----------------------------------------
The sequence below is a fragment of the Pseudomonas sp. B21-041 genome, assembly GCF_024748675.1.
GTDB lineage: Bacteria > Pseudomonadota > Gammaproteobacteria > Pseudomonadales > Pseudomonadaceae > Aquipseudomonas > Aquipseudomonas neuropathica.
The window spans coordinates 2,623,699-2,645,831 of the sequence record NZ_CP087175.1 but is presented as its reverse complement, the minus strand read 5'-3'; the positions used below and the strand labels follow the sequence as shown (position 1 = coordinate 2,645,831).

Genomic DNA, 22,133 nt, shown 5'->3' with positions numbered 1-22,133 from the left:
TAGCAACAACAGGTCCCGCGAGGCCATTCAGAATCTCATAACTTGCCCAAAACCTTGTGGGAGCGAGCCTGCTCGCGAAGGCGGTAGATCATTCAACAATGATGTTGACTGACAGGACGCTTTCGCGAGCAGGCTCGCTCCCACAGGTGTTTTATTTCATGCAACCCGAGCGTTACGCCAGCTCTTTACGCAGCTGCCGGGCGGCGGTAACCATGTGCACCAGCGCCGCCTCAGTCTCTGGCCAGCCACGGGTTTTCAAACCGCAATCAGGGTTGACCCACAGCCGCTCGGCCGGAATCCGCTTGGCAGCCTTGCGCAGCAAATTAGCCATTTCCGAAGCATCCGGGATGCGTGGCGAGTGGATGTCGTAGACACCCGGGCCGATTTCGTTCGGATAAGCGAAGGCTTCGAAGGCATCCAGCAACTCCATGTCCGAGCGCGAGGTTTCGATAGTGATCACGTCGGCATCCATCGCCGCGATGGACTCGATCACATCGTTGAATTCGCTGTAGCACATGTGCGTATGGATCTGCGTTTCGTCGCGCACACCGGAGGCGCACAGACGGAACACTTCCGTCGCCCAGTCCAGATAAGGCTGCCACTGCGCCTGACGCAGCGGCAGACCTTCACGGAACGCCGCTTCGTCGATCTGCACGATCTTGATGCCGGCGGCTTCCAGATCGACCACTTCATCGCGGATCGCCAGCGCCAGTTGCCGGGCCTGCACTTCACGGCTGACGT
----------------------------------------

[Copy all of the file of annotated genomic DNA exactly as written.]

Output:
The sequence below is a fragment of the Pseudomonas sp. B21-041 genome, assembly GCF_024748675.1.
GTDB lineage: Bacteria > Pseudomonadota > Gammaproteobacteria > Pseudomonadales > Pseudomonadaceae > Aquipseudomonas > Aquipseudomonas neuropathica.
The window spans coordinates 2,623,699-2,645,831 of the sequence record NZ_CP087175.1 but is presented as its reverse complement, the minus strand read 5'-3'; the positions used below and the strand labels follow the sequence as shown (position 1 = coordinate 2,645,831).

Genomic DNA, 22,133 nt, shown 5'->3' with positions numbered 1-22,133 from the left:
TAGCAACAACAGGTCCCGCGAGGCCATTCAGAATCTCATAACTTGCCCAAAACCTTGTGGGAGCGAGCCTGCTCGCGAAGGCGGTAGATCATTCAACAATGATGTTGACTGACAGGACGCTTTCGCGAGCAGGCTCGCTCCCACAGGTGTTTTATTTCATGCAACCCGAGCGTTACGCCAGCTCTTTACGCAGCTGCCGGGCGGCGGTAACCATGTGCACCAGCGCCGCCTCAGTCTCTGGCCAGCCACGGGTTTTCAAACCGCAATCAGGGTTGACCCACAGCCGCTCGGCCGGAATCCGCTTGGCAGCCTTGCGCAGCAAATTAGCCATTTCCGAAGCATCCGGGATGCGTGGCGAGTGGATGTCGTAGACACCCGGGCCGATTTCGTTCGGATAAGCGAAGGCTTCGAAGGCATCCAGCAACTCCATGTCCGAGCGCGAGGTTTCGATAGTGATCACGTCGGCATCCATCGCCGCGATGGACTCGATCACATCGTTGAATTCGCTGTAGCACATGTGCGTATGGATCTGCGTTTCGTCGCGCACACCGGAGGCGCACAGACGGAACACTTCCGTCGCCCAGTCCAGATAAGGCTGCCACTGCGCCTGACGCAGCGGCAGACCTTCACGGAACGCCGCTTCGTCGATCTGCACGATCTTGATGCCGGCGGCTTCCAGATCGACCACTTCATCGCGGATCGCCAGCGCCAGTTGCCGGGCCTGCACTTCACGGCTGACGT